Presenter: Laurie Kagan

Event date: February 26, 2014

Event location:

Desert Willow Conference Center
4340 East Cotton Center Boulevard
Phoenix, AZ 85040

Event time: 8:30 AM – 3:45 PM

Registration and breakfast: 8:00 AM

Cost: $249.00 per person (includes breakfast and lunch)

Included in the registration fee is a one-day follow-up presented by ADE personnel:

For ADE Staff Only – one-day follow-up presentation

April 21, 2014
8:30 AM – 3:45 PM
3300 North Central Avenue, Phoenix, AZ 85012
16th Floor, Rooms 100-101

For School Staff Only – one-day follow-up presentation

May 1, 2014
8:30 AM – 3:45 PM
Disability Empowerment Center
5025 East Washington Street, Phoenix, AZ 85034

Register at:

http://www.ade.az.gov/onlineregistration/EventLocationSelection.asp?EventID=3377

Contact Linda Mosteller at linda.mosteller@azed.gov if there are questions.



PARCC Will Make K–12 Assessments Accessible to Blind Students by Spring 2014 Field Tests

A settlement has been reached between the National Federation of the Blind, its affiliates, the parents of a blind high school student in New Jersey, and PARCC, Inc. (a nonprofit corporation established in 2013 by the Partnership for Assessment of Readiness for College and Careers). The settlement resolves the suit filed in late January by the student’s parents because the assessment tests that would be field tested at the student’s high school (and other schools) this spring were not accessible to students who were blind. Under the terms of the settlement, PARCC will make its practice tests accessible to blind students by the time of the field tests this spring 2014, by using Braille files (for embossing in hard-copy Braille) or by electronic access methods (such as refreshable Braille displays and text-to-speech screen reader software). Read the terms of the agreement in a suit filed in late January.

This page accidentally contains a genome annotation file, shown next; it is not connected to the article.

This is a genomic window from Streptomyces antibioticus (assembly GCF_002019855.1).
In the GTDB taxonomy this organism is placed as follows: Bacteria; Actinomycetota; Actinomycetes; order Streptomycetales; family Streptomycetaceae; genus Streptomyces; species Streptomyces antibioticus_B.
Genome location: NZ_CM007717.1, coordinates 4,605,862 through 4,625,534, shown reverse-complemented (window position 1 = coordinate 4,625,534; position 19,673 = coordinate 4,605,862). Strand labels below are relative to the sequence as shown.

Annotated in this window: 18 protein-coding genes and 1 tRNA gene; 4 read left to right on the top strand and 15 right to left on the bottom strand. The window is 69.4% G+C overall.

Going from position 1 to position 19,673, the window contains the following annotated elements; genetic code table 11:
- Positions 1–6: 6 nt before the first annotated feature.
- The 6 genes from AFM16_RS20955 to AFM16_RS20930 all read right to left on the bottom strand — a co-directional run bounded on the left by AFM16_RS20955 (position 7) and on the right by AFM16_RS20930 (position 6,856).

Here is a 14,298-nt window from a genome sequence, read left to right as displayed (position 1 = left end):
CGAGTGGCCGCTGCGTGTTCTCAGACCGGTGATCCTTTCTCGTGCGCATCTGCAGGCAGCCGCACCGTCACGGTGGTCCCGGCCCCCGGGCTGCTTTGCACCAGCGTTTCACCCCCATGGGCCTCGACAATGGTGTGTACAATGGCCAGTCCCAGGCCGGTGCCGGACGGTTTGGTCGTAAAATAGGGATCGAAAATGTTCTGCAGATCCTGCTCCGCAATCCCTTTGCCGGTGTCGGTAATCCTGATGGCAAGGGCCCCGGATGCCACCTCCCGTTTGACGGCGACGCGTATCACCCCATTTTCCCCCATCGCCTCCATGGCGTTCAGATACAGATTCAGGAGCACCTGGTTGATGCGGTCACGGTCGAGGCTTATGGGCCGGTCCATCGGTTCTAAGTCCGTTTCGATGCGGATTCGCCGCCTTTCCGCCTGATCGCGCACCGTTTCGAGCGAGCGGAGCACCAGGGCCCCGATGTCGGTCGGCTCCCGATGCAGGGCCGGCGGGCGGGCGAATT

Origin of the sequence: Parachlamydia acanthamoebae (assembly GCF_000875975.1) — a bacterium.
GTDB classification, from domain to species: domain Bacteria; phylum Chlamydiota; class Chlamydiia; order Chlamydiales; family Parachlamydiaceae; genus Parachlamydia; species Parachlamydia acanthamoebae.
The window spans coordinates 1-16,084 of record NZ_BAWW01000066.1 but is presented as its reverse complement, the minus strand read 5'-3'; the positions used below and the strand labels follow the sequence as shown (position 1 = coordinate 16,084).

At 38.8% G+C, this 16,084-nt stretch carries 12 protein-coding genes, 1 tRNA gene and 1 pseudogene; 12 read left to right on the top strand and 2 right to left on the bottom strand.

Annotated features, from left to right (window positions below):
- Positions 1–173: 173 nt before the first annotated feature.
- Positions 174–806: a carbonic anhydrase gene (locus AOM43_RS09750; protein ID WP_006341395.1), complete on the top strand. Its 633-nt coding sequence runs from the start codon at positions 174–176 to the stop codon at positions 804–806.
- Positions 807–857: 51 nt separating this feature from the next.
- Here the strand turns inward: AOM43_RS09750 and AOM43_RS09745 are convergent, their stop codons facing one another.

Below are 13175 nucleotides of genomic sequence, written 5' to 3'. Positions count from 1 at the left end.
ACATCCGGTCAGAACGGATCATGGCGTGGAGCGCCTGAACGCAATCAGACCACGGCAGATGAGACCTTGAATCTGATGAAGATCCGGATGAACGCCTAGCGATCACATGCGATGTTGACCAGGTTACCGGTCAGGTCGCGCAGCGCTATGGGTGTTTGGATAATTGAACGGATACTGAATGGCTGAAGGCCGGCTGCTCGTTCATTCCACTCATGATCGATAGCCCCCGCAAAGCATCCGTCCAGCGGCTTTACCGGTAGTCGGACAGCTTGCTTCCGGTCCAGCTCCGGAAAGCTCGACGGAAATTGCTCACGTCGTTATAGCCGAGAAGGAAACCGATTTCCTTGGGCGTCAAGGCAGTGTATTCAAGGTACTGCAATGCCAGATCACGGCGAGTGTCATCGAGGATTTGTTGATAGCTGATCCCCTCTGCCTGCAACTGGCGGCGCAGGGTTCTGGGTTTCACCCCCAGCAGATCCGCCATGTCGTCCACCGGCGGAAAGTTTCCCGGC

Seclusion and Restraint Report Precedes Introduction of New Legislation

Before proposing new legislation related to the use of seclusion and restraint, the Senate Health, Education, Labor, and Pensions Committee has released a new report on their use in schools. While federal regulations govern the use of seclusion and restraint elsewhere (hospitals, psychiatric facilities, nursing homes, etc.), there is no such regulation in schools. The report points out that using these practices in schools provides no educational benefits and proposes discontinuing seclusion and limiting the use of restraints to emergency situations only. (The term seclusion does not include the use of timeout as a calming technique that is monitored and provided in an unlocked setting.) Read the report to learn of other proposals for the legislation here.